The Lost King : A movie review by Alex First

December 27, 2022 by Alex First
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Philippa Langley (Sally Hawkins) is a quirky, intelligent, divorced mother who suffers from chronic fatigue syndrome.

Overlooked for promotion at work, a night at the theatre changes the trajectory of her life.

She is taken by an actor’s (Harry Lloyd’s) representation of Richard III in Shakespeare’s play of the same name.

As a result, she starts researching the late King of England, reading all she can about him.

She determines that he has been misrepresented as a murderous villain.

Aged 32, Richard III was killed in the Battle of Bosworth Field – the last decisive confrontation in the War of the Roses that marked the end of the Middle Ages – in August 1485.

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In her quest to find out more about Richard III, Langley – in her mid-40s – joins a passionate group of acolytes, members of the Richard III Society.

One of the question marks surrounding the King is where he was buried and how his body, which was never recovered, was disposed of.

Through her driven sleuthing, Langley defies cynicism, popular and conventional thought, and academic establishment to solve the mystery.

Her steadfast companion throughout is none other than Richard III himself, as represented by the actor who played him in Shakespeare’s play.

It is Richard III’s apparition that appears only to her throughout her quest to uncover the truth.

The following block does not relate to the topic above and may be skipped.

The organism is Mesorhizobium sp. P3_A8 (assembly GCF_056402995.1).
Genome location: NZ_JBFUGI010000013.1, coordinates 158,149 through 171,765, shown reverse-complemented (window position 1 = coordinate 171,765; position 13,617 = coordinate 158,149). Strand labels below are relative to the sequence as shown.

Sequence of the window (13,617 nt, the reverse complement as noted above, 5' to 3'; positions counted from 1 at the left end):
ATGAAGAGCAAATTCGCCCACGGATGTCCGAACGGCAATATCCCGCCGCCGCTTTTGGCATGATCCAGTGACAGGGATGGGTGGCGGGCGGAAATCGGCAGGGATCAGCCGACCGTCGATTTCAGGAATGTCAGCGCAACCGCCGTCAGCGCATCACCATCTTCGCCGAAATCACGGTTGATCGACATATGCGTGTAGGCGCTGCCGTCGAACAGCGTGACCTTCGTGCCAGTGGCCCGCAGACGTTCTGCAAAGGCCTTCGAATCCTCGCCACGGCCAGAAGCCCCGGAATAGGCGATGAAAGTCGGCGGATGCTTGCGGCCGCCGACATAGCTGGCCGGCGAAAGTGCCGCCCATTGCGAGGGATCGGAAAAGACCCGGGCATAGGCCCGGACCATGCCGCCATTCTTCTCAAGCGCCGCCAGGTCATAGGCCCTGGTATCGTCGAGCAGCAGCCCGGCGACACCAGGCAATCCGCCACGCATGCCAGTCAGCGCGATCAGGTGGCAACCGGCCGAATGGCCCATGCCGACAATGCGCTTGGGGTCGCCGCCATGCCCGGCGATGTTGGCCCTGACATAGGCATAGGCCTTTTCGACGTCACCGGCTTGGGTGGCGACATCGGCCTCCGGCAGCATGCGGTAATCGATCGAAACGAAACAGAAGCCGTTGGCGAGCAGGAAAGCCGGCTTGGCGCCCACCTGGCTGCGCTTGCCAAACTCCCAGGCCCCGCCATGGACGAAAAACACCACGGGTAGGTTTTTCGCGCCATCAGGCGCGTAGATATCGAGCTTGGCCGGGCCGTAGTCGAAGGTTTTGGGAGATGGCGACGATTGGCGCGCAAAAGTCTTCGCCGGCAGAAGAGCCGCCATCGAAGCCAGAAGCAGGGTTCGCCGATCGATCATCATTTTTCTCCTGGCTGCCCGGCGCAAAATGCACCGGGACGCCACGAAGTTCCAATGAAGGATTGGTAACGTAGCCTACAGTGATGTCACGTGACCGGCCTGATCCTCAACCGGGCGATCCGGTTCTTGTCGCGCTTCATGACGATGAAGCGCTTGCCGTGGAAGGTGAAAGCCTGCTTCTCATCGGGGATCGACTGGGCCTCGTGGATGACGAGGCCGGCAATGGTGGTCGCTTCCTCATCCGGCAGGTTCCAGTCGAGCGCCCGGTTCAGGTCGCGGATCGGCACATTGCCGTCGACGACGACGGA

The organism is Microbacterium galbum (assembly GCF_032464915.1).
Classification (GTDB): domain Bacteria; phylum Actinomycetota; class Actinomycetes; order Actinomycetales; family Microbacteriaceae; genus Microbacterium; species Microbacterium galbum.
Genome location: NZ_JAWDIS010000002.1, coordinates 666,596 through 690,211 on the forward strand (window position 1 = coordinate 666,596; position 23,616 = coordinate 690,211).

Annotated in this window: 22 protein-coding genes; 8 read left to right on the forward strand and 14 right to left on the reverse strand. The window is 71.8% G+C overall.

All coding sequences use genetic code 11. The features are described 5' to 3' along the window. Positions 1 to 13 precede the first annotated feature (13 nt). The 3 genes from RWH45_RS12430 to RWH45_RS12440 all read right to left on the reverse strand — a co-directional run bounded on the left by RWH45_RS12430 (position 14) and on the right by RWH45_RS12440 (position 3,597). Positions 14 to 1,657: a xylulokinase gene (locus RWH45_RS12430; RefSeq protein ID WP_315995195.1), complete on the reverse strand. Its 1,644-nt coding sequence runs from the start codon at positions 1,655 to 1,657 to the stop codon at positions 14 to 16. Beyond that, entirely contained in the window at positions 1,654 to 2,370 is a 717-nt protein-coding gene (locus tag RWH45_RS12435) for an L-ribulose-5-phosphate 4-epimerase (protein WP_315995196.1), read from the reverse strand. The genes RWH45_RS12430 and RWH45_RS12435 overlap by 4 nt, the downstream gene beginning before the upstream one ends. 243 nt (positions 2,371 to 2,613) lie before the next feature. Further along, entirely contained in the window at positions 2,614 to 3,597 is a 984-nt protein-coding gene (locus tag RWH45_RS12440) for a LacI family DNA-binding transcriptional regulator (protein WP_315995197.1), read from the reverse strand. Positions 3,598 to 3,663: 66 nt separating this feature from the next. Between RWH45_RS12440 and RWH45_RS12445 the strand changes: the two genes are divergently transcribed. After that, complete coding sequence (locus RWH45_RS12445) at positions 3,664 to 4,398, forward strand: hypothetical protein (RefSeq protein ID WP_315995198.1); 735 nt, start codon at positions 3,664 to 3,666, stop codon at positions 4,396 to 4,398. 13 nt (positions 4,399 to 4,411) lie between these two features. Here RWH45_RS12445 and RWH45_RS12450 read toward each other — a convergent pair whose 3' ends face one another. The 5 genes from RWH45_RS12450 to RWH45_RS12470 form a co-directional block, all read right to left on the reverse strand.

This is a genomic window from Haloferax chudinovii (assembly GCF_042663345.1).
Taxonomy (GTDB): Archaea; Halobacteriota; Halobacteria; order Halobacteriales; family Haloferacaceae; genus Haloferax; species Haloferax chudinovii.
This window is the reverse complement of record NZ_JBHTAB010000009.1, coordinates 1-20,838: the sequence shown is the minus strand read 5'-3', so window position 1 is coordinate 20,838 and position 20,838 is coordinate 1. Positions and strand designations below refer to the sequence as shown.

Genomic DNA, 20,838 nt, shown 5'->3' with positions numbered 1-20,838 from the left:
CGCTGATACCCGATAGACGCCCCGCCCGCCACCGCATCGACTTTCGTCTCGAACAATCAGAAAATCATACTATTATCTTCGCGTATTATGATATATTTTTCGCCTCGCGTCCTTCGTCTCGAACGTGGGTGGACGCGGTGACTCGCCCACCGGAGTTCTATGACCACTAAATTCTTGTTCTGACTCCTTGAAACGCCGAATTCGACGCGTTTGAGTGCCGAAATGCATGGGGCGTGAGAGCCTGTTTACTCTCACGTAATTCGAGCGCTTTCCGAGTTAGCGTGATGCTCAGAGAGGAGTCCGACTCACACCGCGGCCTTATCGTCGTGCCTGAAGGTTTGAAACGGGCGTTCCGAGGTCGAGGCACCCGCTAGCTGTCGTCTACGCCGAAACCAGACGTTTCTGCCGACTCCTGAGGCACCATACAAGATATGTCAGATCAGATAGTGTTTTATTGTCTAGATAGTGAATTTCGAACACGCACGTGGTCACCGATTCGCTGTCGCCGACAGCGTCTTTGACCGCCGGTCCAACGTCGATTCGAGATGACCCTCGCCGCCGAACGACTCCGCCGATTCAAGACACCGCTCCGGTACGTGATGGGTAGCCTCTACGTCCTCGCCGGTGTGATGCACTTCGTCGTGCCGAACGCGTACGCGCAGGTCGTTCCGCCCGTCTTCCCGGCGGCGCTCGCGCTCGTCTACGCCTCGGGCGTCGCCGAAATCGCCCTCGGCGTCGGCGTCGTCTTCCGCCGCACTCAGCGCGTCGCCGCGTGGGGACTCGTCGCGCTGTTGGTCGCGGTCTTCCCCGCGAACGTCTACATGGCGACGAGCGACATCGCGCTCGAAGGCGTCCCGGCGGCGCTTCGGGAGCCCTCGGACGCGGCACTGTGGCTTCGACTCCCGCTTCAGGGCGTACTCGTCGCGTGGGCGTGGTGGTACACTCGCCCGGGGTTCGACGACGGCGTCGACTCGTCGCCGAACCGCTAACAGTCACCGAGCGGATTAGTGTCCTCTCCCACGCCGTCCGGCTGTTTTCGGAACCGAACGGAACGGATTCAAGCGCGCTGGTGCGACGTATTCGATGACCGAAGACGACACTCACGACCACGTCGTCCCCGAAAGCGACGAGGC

Written by Steve Coogan (who also plays Langley’s ex-husband John) and Jeff Pope, The Lost King is a delightful charmer.

It is based on Langley’s book, The Search for Richard III.

Adroitly directed by Stephen Frears (who worked with Coogan and Pope on Philomena), the film is intriguing, dramatic, comedic and whimsical, combining warmth with pathos.

In less accomplished hands, digging around for the remains of Richard III could quite conceivably have been dry and uninspired. Fortunately, not so here. In fact, far from it.

Much of the movie’s success gets down to the characterisations.

If there is a better, more consistently outstanding actor than Sally Hawkins, I am yet to discover him/her/them.

She is superb in her portrayal of the too often brushed aside “hero”, displaying vulnerability and persistence.

It is the way she carries herself, as much as what she says and how she says it, that greatly enhances her performance.

Steve Coogan is personable as Langley’s seemingly decent and well-meaning ex who still plays a big part in her life.

Mark Addy is compelling as the ultimately self-serving archaeologist beholden to the University of Leicester, which claimed much credit for “its” discovery.

Rated M, The Lost King benefits from its lightness of touch. It is a very nice film and scores a 7½ out of 10. (Runtime: 108 minutes)

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